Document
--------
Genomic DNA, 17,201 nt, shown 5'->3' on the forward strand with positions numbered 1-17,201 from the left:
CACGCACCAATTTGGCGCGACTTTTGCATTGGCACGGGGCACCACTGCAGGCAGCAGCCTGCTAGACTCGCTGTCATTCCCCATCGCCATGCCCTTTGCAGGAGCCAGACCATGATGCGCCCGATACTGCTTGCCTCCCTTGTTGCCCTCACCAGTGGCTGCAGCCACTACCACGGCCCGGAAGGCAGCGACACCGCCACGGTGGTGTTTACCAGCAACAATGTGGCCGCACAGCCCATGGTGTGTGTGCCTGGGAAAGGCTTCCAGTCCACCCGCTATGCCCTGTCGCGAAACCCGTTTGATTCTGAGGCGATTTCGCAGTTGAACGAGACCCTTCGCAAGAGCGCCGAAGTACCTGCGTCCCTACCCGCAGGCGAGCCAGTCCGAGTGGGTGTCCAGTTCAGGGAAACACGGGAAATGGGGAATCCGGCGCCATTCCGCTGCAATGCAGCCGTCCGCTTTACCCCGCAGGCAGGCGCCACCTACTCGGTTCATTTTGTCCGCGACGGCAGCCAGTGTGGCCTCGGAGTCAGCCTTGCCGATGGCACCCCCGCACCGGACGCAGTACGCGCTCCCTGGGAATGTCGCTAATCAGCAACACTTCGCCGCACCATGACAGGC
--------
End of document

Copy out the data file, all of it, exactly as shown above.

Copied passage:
Genomic DNA, 17,201 nt, shown 5'->3' on the forward strand with positions numbered 1-17,201 from the left:
CACGCACCAATTTGGCGCGACTTTTGCATTGGCACGGGGCACCACTGCAGGCAGCAGCCTGCTAGACTCGCTGTCATTCCCCATCGCCATGCCCTTTGCAGGAGCCAGACCATGATGCGCCCGATACTGCTTGCCTCCCTTGTTGCCCTCACCAGTGGCTGCAGCCACTACCACGGCCCGGAAGGCAGCGACACCGCCACGGTGGTGTTTACCAGCAACAATGTGGCCGCACAGCCCATGGTGTGTGTGCCTGGGAAAGGCTTCCAGTCCACCCGCTATGCCCTGTCGCGAAACCCGTTTGATTCTGAGGCGATTTCGCAGTTGAACGAGACCCTTCGCAAGAGCGCCGAAGTACCTGCGTCCCTACCCGCAGGCGAGCCAGTCCGAGTGGGTGTCCAGTTCAGGGAAACACGGGAAATGGGGAATCCGGCGCCATTCCGCTGCAATGCAGCCGTCCGCTTTACCCCGCAGGCAGGCGCCACCTACTCGGTTCATTTTGTCCGCGACGGCAGCCAGTGTGGCCTCGGAGTCAGCCTTGCCGATGGCACCCCCGCACCGGACGCAGTACGCGCTCCCTGGGAATGTCGCTAATCAGCAACACTTCGCCGCACCATGACAGGC